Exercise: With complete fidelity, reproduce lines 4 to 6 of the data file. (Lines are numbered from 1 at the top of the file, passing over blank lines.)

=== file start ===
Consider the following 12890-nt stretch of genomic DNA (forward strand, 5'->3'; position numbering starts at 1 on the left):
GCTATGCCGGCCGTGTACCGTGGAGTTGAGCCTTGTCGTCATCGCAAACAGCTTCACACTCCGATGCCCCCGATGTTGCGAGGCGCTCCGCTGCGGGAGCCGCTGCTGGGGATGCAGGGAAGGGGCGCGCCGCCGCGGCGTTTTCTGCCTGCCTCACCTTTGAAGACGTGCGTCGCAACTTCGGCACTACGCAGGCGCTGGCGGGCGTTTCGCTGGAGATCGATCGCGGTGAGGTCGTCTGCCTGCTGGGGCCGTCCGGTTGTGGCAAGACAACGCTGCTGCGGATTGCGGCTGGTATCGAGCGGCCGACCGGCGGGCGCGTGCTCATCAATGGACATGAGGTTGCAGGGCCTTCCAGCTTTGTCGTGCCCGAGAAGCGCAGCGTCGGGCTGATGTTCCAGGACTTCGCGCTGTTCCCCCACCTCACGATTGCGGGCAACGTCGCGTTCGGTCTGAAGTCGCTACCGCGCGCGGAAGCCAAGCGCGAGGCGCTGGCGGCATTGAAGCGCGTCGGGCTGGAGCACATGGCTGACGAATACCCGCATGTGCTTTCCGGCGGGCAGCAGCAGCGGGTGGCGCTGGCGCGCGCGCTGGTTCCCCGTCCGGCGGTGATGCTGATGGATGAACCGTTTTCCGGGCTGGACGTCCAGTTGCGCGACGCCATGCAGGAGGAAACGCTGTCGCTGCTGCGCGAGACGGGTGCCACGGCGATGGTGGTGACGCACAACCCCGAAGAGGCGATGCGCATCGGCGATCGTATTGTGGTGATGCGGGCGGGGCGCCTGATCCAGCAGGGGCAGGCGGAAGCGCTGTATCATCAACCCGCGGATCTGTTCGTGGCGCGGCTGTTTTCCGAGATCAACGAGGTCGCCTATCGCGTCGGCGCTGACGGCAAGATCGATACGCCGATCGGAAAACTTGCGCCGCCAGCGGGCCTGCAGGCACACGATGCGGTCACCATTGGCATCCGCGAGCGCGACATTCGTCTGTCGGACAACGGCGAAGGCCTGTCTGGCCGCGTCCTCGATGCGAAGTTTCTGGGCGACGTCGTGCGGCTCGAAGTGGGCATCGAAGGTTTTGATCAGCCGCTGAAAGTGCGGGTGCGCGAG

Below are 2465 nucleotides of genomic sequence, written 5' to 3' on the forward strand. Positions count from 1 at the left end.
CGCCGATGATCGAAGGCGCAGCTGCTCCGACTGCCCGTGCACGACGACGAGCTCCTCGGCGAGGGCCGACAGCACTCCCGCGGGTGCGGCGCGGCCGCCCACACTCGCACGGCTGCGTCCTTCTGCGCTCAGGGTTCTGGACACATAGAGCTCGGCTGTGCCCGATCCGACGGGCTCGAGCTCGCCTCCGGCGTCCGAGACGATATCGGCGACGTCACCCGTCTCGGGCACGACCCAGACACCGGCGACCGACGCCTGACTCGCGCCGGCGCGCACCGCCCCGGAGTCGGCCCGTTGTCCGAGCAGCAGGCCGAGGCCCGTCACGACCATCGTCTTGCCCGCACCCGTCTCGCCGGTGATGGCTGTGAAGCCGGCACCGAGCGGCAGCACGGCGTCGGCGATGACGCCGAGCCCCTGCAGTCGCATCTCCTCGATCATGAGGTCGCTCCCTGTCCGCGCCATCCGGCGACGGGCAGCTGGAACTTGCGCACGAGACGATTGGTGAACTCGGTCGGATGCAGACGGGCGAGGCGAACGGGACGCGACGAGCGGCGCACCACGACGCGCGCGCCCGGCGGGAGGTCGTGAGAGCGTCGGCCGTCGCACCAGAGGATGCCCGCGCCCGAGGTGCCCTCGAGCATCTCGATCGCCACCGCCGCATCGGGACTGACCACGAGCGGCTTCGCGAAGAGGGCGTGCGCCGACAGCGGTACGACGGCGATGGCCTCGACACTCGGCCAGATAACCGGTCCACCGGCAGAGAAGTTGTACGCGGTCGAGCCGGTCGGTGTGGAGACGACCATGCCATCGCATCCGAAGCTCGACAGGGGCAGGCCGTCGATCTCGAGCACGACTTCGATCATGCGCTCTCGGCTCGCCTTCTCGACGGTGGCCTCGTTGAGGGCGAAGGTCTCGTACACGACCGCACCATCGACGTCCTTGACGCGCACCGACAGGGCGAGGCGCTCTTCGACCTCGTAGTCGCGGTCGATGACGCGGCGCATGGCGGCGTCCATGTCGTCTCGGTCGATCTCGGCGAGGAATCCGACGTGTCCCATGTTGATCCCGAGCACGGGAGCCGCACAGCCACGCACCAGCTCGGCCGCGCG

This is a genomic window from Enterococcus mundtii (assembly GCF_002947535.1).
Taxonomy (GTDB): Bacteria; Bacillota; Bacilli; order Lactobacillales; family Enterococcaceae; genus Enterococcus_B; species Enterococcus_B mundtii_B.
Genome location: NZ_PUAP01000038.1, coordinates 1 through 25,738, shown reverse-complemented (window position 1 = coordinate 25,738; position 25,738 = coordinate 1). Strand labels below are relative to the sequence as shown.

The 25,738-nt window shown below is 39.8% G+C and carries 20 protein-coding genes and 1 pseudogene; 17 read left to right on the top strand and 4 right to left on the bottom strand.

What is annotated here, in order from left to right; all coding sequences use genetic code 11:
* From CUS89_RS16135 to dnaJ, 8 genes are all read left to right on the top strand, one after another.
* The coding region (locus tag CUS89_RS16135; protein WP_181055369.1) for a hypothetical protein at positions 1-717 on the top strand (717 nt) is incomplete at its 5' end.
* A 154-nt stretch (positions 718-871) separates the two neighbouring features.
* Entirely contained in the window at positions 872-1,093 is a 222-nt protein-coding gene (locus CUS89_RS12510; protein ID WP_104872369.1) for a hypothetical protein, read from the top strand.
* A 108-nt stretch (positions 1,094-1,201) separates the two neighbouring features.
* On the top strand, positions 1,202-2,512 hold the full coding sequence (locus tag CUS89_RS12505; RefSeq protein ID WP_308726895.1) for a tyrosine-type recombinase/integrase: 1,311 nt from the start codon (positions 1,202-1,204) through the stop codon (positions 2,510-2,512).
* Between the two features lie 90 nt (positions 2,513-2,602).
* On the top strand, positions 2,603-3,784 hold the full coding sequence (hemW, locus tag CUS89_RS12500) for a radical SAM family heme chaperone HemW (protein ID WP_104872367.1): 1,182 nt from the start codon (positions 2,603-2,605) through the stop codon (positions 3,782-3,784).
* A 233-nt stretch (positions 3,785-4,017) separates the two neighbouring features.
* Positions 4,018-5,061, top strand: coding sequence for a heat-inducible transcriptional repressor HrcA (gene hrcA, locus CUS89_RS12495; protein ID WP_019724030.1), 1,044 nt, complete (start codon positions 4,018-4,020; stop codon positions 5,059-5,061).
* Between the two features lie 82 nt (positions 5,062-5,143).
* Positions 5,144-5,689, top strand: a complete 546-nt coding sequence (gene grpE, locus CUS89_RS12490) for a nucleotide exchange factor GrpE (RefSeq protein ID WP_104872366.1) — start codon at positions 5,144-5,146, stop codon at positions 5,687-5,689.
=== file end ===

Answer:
CGCCGATGATCGAAGGCGCAGCTGCTCCGACTGCCCGTGCACGACGACGAGCTCCTCGGCGAGGGCCGACAGCACTCCCGCGGGTGCGGCGCGGCCGCCCACACTCGCACGGCTGCGTCCTTCTGCGCTCAGGGTTCTGGACACATAGAGCTCGGCTGTGCCCGATCCGACGGGCTCGAGCTCGCCTCCGGCGTCCGAGACGATATCGGCGACGTCACCCGTCTCGGGCACGACCCAGACACCGGCGACCGACGCCTGACTCGCGCCGGCGCGCACCGCCCCGGAGTCGGCCCGTTGTCCGAGCAGCAGGCCGAGGCCCGTCACGACCATCGTCTTGCCCGCACCCGTCTCGCCGGTGATGGCTGTGAAGCCGGCACCGAGCGGCAGCACGGCGTCGGCGATGACGCCGAGCCCCTGCAGTCGCATCTCCTCGATCATGAGGTCGCTCCCTGTCCGCGCCATCCGGCGACGGGCAGCTGGAACTTGCGCACGAGACGATTGGTGAACTCGGTCGGATGCAGACGGGCGAGGCGAACGGGACGCGACGAGCGGCGCACCACGACGCGCGCGCCCGGCGGGAGGTCGTGAGAGCGTCGGCCGTCGCACCAGAGGATGCCCGCGCCCGAGGTGCCCTCGAGCATCTCGATCGCCACCGCCGCATCGGGACTGACCACGAGCGGCTTCGCGAAGAGGGCGTGCGCCGACAGCGGTACGACGGCGATGGCCTCGACACTCGGCCAGATAACCGGTCCACCGGCAGAGAAGTTGTACGCGGTCGAGCCGGTCGGTGTGGAGACGACCATGCCATCGCATCCGAAGCTCGACAGGGGCAGGCCGTCGATCTCGAGCACGACTTCGATCATGCGCTCTCGGCTCGCCTTCTCGACGGTGGCCTCGTTGAGGGCGAAGGTCTCGTACACGACCGCACCATCGACGTCCTTGACGCGCACCGACAGGGCGAGGCGCTCTTCGACCTCGTAGTCGCGGTCGATGACGCGGCGCATGGCGGCGTCCATGTCGTCTCGGTCGATCTCGGCGAGGAATCCGACGTGTCCCATGTTGATCCCGAGCACGGGAGCCGCACAGCCACGCACCAGCTCGGCCGCGCG

This is a genomic window from Enterococcus mundtii (assembly GCF_002947535.1).
Taxonomy (GTDB): Bacteria; Bacillota; Bacilli; order Lactobacillales; family Enterococcaceae; genus Enterococcus_B; species Enterococcus_B mundtii_B.